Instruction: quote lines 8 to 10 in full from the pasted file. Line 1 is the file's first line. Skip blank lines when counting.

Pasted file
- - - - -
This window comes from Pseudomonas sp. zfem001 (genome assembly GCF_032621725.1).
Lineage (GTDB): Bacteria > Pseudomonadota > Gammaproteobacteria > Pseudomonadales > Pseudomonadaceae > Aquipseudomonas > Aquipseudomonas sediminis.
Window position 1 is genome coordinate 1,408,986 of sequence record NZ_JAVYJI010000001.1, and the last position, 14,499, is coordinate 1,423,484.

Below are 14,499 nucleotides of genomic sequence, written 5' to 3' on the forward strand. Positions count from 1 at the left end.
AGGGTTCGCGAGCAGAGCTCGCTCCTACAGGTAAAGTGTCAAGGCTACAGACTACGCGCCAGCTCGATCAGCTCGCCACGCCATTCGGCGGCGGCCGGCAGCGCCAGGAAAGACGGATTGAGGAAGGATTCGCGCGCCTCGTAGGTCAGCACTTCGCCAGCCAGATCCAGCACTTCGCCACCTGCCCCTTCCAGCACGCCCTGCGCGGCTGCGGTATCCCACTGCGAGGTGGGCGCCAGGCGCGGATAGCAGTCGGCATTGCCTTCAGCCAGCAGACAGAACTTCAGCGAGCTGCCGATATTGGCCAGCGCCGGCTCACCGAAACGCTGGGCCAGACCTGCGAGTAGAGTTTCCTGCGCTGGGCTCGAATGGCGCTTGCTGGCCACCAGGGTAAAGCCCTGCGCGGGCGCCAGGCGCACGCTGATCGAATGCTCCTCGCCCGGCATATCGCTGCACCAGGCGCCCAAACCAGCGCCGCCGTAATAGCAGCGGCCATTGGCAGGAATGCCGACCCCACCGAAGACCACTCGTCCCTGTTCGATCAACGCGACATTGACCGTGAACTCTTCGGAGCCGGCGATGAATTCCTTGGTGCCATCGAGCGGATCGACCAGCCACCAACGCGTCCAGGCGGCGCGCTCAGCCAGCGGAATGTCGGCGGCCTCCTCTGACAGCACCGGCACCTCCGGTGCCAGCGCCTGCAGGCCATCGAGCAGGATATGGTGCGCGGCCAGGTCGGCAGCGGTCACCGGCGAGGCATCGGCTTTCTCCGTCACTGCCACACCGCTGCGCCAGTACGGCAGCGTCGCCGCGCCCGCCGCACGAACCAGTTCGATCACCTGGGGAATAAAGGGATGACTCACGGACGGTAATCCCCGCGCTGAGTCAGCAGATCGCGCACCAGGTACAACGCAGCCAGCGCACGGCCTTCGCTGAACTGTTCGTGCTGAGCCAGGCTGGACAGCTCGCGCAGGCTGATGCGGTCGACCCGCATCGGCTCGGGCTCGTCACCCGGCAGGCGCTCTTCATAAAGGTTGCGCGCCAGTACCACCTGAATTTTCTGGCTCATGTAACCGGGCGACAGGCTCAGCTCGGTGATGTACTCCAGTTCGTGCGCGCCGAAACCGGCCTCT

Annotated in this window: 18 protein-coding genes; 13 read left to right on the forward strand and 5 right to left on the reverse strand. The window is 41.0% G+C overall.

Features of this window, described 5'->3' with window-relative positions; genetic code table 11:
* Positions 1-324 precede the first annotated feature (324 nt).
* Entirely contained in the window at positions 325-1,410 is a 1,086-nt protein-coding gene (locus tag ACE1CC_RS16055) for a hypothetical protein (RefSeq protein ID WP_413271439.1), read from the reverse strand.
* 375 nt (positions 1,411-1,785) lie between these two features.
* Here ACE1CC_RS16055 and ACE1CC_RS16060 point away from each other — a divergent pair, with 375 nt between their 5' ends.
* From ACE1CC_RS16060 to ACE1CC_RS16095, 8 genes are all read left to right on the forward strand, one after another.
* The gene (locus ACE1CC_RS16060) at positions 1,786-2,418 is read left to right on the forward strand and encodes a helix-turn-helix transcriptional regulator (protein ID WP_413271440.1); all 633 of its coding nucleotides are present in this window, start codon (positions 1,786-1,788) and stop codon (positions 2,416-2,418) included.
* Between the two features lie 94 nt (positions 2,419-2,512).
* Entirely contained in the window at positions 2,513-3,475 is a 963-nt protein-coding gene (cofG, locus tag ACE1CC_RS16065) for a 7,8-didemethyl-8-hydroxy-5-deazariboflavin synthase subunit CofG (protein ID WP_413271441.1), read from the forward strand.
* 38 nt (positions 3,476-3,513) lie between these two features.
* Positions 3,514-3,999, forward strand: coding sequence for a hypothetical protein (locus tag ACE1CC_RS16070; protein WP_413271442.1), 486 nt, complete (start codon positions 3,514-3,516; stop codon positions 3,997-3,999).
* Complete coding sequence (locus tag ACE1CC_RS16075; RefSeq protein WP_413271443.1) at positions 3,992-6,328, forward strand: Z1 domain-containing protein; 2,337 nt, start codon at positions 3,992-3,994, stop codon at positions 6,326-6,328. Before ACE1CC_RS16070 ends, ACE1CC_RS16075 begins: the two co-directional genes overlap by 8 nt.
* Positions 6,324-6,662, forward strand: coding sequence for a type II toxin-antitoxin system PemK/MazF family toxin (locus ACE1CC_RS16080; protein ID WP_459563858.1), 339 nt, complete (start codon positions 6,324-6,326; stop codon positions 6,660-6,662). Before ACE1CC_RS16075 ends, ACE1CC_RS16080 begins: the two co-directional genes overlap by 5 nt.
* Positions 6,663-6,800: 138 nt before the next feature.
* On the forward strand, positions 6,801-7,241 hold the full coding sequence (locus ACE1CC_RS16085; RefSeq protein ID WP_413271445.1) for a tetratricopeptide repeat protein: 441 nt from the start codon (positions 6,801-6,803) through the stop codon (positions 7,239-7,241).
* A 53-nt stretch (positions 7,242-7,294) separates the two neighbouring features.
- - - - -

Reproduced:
* Positions 1-324 precede the first annotated feature (324 nt).
* Entirely contained in the window at positions 325-1,410 is a 1,086-nt protein-coding gene (locus tag ACE1CC_RS16055) for a hypothetical protein (RefSeq protein ID WP_413271439.1), read from the reverse strand.
* 375 nt (positions 1,411-1,785) lie between these two features.